Imagine the grocer going into Christmas without ham, pudding, cards or decorations. Disaster. Toy and consumer electronics retailers are facing something similar. Each year they rely on the release of the next big thing to drive sales. Every year, without fail, there has been one. Hopalong Cassidy cowboy outfit in 1953, hula hoops in 1958, Cabbage Patch doll in 1986, Tamagotchi 1997. All the way back to the William the Conqueror Archery set in 1066. The formula is straightforward. Hype the product, tease the market for months, launch in late October or November and keep stock availability just tight enough to discourage discounting and create an element of panic buying. Bonanza for retailers. This year the noise has been about Sony PlayStation 3. At around $1000 a pop, plus a few more dollars for add-on games and accessories, it would be the engine driving sales. In what is a disaster for the likes of Harvey Norman, JB Hi-Fi, Toys “R” Us and the department stores, Sony announced yesterday that the much hyped system would not be launched in Australia until March next year. Japan will get some and the US will receive 400,000 machines instead of the four million pre-ordered. Australia and Europe zip. Australian dollar sales would have been in the tens of millions. So what’s it to be for the kiddies? A cricket bat?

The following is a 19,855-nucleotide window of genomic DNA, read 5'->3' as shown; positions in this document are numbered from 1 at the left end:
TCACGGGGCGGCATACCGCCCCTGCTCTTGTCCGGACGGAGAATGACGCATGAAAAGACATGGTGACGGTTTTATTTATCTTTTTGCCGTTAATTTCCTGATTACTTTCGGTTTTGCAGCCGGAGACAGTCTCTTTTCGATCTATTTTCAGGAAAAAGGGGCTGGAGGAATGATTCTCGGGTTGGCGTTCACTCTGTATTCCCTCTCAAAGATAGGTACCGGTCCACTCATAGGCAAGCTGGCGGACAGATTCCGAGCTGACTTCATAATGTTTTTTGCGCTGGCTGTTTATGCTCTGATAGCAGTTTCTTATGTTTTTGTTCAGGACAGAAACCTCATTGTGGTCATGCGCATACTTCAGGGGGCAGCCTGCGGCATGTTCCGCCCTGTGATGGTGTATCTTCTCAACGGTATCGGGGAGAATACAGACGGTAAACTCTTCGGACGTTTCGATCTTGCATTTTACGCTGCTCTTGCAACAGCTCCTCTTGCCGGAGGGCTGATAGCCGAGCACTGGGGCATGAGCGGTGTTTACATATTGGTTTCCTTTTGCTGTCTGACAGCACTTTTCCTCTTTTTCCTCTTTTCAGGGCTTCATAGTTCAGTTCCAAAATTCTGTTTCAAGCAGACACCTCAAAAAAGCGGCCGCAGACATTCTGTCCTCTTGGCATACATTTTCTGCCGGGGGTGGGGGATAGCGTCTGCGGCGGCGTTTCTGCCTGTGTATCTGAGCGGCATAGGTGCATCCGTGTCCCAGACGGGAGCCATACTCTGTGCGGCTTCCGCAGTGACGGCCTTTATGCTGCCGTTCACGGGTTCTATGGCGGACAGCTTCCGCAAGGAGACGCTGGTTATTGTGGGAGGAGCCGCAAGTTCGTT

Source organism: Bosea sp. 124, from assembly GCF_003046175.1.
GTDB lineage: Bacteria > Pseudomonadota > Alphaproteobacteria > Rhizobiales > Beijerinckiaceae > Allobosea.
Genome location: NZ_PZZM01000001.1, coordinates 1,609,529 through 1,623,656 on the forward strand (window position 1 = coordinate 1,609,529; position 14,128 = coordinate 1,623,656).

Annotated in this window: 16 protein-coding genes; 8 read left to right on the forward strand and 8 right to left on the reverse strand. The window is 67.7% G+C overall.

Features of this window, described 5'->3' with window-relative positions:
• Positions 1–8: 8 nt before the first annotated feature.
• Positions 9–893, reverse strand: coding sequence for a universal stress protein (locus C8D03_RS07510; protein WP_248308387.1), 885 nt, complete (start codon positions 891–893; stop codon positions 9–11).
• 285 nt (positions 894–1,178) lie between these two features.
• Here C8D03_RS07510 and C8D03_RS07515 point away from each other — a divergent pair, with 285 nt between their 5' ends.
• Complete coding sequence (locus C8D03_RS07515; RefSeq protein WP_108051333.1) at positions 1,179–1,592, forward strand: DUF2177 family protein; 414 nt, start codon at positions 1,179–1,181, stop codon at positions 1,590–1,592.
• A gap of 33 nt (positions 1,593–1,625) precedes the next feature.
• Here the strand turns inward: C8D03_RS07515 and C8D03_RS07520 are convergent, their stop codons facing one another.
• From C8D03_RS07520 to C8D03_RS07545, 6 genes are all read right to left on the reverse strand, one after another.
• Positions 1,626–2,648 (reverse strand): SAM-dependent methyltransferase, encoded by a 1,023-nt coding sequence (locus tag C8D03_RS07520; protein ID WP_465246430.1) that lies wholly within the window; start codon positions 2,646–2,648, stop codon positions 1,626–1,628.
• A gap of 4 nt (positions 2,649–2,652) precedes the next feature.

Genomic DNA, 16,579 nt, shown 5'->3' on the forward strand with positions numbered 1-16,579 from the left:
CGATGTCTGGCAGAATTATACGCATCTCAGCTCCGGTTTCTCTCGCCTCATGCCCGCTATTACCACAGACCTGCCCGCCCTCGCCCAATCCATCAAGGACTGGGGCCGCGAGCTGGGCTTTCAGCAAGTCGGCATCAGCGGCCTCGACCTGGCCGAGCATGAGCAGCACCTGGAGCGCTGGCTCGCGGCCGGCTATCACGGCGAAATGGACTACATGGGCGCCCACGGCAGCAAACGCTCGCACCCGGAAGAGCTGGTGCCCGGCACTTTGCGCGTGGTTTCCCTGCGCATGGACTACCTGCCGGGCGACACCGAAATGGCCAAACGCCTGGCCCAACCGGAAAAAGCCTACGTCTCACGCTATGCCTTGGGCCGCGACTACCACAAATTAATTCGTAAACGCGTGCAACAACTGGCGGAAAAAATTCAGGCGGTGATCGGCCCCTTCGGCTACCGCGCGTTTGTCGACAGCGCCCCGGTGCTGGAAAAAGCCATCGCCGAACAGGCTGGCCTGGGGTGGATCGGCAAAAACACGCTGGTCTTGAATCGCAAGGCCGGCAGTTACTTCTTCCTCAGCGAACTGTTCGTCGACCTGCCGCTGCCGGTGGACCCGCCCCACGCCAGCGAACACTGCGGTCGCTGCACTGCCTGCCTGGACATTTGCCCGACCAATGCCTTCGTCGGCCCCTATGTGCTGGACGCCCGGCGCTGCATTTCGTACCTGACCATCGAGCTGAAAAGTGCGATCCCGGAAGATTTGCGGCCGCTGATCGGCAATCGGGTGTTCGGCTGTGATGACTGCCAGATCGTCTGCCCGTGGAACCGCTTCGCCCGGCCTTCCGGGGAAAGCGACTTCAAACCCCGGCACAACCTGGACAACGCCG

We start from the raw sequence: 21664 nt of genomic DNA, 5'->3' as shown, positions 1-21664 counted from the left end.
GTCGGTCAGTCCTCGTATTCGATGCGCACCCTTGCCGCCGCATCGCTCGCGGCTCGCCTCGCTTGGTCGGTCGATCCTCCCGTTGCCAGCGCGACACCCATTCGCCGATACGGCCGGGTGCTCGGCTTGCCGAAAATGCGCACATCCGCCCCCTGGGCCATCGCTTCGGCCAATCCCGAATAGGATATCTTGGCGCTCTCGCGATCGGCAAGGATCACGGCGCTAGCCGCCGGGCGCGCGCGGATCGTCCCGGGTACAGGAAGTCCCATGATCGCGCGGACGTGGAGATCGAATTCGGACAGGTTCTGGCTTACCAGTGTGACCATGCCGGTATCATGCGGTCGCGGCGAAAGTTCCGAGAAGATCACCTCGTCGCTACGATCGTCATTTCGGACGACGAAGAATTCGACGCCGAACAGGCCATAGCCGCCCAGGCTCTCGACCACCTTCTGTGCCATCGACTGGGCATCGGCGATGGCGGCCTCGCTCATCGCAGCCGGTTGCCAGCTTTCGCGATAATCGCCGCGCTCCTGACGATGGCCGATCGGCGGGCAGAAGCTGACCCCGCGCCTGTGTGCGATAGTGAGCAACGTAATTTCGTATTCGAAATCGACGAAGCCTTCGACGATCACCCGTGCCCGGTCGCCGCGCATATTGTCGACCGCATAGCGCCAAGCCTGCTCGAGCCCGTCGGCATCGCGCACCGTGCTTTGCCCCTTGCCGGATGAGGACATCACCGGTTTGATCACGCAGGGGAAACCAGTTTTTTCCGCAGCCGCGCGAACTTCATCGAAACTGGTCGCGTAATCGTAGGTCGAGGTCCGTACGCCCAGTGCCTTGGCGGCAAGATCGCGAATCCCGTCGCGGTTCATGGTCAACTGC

The must-have Christmas prezzie Australians can’t have
Every Christmas there's one hot item that drives retail sales. This year it was going to be the Sony Playstation 3.